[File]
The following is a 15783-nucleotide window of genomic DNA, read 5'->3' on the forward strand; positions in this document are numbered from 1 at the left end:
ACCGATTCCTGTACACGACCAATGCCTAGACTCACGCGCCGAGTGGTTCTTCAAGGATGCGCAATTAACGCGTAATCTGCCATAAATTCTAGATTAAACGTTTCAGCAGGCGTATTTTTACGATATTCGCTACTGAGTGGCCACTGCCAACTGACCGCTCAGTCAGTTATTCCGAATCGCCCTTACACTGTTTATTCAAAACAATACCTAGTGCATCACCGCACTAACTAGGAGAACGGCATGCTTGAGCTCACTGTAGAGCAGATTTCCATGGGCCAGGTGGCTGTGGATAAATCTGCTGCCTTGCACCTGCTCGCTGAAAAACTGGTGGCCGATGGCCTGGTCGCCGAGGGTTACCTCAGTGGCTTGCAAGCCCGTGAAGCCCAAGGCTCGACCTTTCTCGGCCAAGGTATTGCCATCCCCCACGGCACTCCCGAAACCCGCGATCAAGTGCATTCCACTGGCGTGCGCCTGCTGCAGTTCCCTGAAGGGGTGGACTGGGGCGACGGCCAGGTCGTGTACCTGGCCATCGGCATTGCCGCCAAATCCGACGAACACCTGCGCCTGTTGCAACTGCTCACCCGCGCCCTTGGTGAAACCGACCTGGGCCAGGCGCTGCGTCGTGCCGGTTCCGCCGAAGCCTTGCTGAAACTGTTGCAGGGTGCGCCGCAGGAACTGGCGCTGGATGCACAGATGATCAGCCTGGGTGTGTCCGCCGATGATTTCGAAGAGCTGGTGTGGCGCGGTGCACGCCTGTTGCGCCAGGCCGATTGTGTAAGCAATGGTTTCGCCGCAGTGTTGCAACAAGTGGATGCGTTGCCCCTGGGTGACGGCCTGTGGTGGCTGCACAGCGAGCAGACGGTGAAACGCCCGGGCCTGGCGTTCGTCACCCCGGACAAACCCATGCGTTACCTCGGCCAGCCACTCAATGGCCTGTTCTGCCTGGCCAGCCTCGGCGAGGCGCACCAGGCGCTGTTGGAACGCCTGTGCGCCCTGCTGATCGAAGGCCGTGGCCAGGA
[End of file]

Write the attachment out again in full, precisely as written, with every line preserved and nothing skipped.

The following is a 15783-nucleotide window of genomic DNA, read 5'->3' on the forward strand; positions in this document are numbered from 1 at the left end:
ACCGATTCCTGTACACGACCAATGCCTAGACTCACGCGCCGAGTGGTTCTTCAAGGATGCGCAATTAACGCGTAATCTGCCATAAATTCTAGATTAAACGTTTCAGCAGGCGTATTTTTACGATATTCGCTACTGAGTGGCCACTGCCAACTGACCGCTCAGTCAGTTATTCCGAATCGCCCTTACACTGTTTATTCAAAACAATACCTAGTGCATCACCGCACTAACTAGGAGAACGGCATGCTTGAGCTCACTGTAGAGCAGATTTCCATGGGCCAGGTGGCTGTGGATAAATCTGCTGCCTTGCACCTGCTCGCTGAAAAACTGGTGGCCGATGGCCTGGTCGCCGAGGGTTACCTCAGTGGCTTGCAAGCCCGTGAAGCCCAAGGCTCGACCTTTCTCGGCCAAGGTATTGCCATCCCCCACGGCACTCCCGAAACCCGCGATCAAGTGCATTCCACTGGCGTGCGCCTGCTGCAGTTCCCTGAAGGGGTGGACTGGGGCGACGGCCAGGTCGTGTACCTGGCCATCGGCATTGCCGCCAAATCCGACGAACACCTGCGCCTGTTGCAACTGCTCACCCGCGCCCTTGGTGAAACCGACCTGGGCCAGGCGCTGCGTCGTGCCGGTTCCGCCGAAGCCTTGCTGAAACTGTTGCAGGGTGCGCCGCAGGAACTGGCGCTGGATGCACAGATGATCAGCCTGGGTGTGTCCGCCGATGATTTCGAAGAGCTGGTGTGGCGCGGTGCACGCCTGTTGCGCCAGGCCGATTGTGTAAGCAATGGTTTCGCCGCAGTGTTGCAACAAGTGGATGCGTTGCCCCTGGGTGACGGCCTGTGGTGGCTGCACAGCGAGCAGACGGTGAAACGCCCGGGCCTGGCGTTCGTCACCCCGGACAAACCCATGCGTTACCTCGGCCAGCCACTCAATGGCCTGTTCTGCCTGGCCAGCCTCGGCGAGGCGCACCAGGCGCTGTTGGAACGCCTGTGCGCCCTGCTGATCGAAGGCCGTGGCCAGGA